Woman risks blindness to have her eyeballs tattooed purple
Woman, 25, who risked BLINDNESS to get her eyeballs tattooed purple insists she ‘loves’ the eerie inking – despite facing horror from strangers who tell her she is going to HELL because of it
- Devon O’Kelly, from San Diego, had her eyeballs tattooed in 2018 – despite being warned that it could lead to headaches, blurred vision and blindness
- The model and dancer, who has 23 tattoos in total, says she loves the inking
- However she admits it has attracted a lot of unwanted attention from strangers, with some men ‘grabbing’ her in the street to ‘get a better look’
- Religious people have also told her she is going to hell because of the inking, and she says she has been refused service in restaurants because of her eye color
- Eyeball tattoos involve artists injecting colored ink under the conjunctiva – the thin membrane that covers the front of the eye – to color the white of the eye
- Risks include headaches, blurred vision, light sensitivity, and blindness
A woman who risked blindness to have her eyeballs tattooed purple has spoken out to defend the eerie inking – despite admitting that she has been refused service in restaurants as a result of it, and has been told by strangers that she is ‘going to hell’.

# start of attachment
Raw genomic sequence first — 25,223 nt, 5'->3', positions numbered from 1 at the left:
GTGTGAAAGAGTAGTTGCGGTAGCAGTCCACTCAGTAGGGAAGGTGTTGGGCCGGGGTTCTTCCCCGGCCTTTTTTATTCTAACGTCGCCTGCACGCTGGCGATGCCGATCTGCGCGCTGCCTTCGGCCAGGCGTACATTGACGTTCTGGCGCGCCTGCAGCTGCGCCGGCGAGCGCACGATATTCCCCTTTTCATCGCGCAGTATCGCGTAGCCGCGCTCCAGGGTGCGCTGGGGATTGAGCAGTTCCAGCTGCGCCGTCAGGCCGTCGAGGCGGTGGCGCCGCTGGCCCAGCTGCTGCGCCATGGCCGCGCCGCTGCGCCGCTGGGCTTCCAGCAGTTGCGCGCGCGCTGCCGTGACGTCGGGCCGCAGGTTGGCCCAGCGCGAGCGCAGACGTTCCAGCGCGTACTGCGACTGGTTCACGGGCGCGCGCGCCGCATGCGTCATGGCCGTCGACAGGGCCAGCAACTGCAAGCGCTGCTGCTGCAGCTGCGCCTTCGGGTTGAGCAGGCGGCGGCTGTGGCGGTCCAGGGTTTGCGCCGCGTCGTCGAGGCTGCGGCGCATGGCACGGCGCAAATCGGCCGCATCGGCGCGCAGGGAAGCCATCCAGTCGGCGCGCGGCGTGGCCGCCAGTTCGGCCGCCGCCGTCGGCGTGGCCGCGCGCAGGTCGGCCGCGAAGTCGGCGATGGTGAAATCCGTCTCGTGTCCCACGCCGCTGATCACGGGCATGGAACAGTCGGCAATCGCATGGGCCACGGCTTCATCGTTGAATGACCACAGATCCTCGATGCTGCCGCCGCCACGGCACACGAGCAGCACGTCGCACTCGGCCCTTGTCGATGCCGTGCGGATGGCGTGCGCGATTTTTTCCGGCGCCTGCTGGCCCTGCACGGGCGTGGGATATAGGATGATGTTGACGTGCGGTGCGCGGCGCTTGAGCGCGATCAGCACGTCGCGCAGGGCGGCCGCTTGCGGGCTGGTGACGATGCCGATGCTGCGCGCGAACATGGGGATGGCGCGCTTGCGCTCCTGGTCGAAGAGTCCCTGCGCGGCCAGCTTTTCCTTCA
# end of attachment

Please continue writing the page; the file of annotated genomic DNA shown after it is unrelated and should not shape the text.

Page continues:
Exotic dancer and model Devon O’Kelly, 25, from San Diego, had her eyeballs tattooed in 2018, despite being warned that the procedure could cause a number of health issues, from headaches and blurred vision to total blindness.
But Devon, who fell in love with tattoos and piercings when she was just 11 years old and now has 23 tattoos, says the inking is among her favorites – and insists that society needs to ‘destigmatize’ body art.
Unique: Model and dancer Devon O’Kelly, 25, risked blindness to have her eyeballs tattooed purple in 2018 and has now spoken out to defend the strange inking
Risky: The San Diego resident (pictured left before her eyeball tattoo, and right after) says the inking is one of her favorites – despite her purple eyes attracting plenty of unwanted attention
The model says she believes body art and piercings are a form of self-expression – and she first began to embrace them as a pre-teen when she realized that she needed other ways to convey her true self beyond clothes, hair and makeup.
After her first piercing to her septum when she was 13, followed by her first tattoo of cello F-holes on her back when she was 15, Devon knew that she would like to decorate her whole body with beautiful tattoos one day.
What are eyeball tattoos and how are they done?